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Regarding SubtleCrypto and curves P-256, P-384 and P-521.

Can I mix two different curves for key derivation? For example performing key derivation between P-256 and P-521.

EDIT: Can I mix two different curves to derive data? (So not to derive keys, it is not what I meant)

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    $\begingroup$ Well, I think the simple answer is no: both sides need to use the same parameters. Nothing mysterious about that. Within e.g. TLS 1.2 the parameters are indicated by OID. In the link P-256 is indicated by secp256r1 which is the commercial name of the same curve. $\endgroup$ – Maarten Bodewes Jan 9 at 0:05
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    $\begingroup$ SubtleCrypto.deriveBits or deriveKeys supports 3 algorithms, but the only one using EC is ECDH, and yes ECDH requires both parties use (keypairs on) the same curve. @MaartenBodewes nit: the TLS identifiers (actually valid for 1.0-1.2 before 8422, although EC is rarely supported on implementations that don't also support and prefer at least 1.2, with a subset still valid after 8422 and in 1.3) are not OIDs -- but the curves themselves remain incompatible no matter how you identify them. $\endgroup$ – dave_thompson_085 Jan 9 at 3:38
  • $\begingroup$ Thank you for your answer @dave_thompson_085! $\endgroup$ – Tomas Jan 9 at 15:54
  • $\begingroup$ Oh, yeah, they are one byte identifiers, I forgot already. Fortunately everything before 1.2 is on the way out and 1.3 starts to be supported by all software that keeps reasonably up to date. $\endgroup$ – Maarten Bodewes Jan 9 at 17:00
  • $\begingroup$ I don't know how you are planning to mix them but if you are talking about ECDH then no, it is not possible. Each side only uses one curve, one base point, One ECDH public key point and one scalar to derive a shared secret point. Another party's ECDH public key point sent, won't even be interpreted as same point if used with another curve, i.e. if only the x coordinate and the sign are sent, otherwise the point on one curve will likely be rejected right away as not even being on another curve. $\endgroup$ – Manish Adhikari Jan 10 at 9:56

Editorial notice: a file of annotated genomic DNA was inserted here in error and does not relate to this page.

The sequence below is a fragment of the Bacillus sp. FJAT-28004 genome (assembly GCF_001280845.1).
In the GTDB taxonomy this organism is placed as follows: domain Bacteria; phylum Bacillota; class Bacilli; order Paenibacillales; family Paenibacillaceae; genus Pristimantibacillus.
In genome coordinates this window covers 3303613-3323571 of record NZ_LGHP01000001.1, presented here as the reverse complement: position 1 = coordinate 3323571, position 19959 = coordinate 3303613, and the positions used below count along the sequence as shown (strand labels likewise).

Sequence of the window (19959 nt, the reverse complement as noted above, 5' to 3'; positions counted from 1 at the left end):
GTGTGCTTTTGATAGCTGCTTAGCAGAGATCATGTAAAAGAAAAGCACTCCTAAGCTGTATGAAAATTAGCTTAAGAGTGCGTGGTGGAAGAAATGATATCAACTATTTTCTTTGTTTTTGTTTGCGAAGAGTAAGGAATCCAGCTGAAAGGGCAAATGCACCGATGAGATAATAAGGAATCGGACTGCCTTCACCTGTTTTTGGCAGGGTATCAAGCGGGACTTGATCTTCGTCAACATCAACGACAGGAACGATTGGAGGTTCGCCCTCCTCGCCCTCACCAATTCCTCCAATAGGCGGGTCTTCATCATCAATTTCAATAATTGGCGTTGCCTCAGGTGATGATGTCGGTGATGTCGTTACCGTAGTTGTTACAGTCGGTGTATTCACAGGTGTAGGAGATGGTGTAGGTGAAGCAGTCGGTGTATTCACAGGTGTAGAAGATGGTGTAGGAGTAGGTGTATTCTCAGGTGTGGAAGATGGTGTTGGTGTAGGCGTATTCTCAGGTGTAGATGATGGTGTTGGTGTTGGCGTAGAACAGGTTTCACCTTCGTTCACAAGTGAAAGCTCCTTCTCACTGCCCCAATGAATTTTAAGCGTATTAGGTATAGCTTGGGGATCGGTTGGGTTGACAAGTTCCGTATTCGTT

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No, it is not possible to mix domain parameters / curves when performing key derivation.

First of all, the implementations are likely to fail if they find curve identifiers. These can be single protocol specific bytes, OID's or named curves or full parameter sets, depending on the protocol.

Second, it is very likely that implementations will reject the public key value if the key value identifies the curve. It might also be that the key is related to the curve field (at least 2x curve field size for uncompressed keys and 1B + 1x curve field size for compressed keys).

Thirdly, it should try and see if the point is actually on the curve, it is very possible that this fails as well, if the implementation is correct. Some curves are designed in such as way that such checks are not necessary.

Finally when the operations are performed then the calculations would result in a non-matching "shared" secret. Subsequent validation that the shared secret is valid would fail (e.g. using an explicit MAC calculated from the shared secret or the first message MAC, usually from derived keys).

So no, you cannot "mix curves" in general, there needs to be some way to make sure that both sender / receiver use the same set of domain parameters / curve. This is rather independent of SubtleCrypto, of which I'm not a full expert (but it is a rather generic cryptographic API, so yeah).

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    $\begingroup$ As a comparison, it's like asking if you could use coordinates for one coordinate system for another coordinate system. Even if they make sense, they likely won't get you the same location. $\endgroup$ – Maarten Bodewes Jan 9 at 22:48

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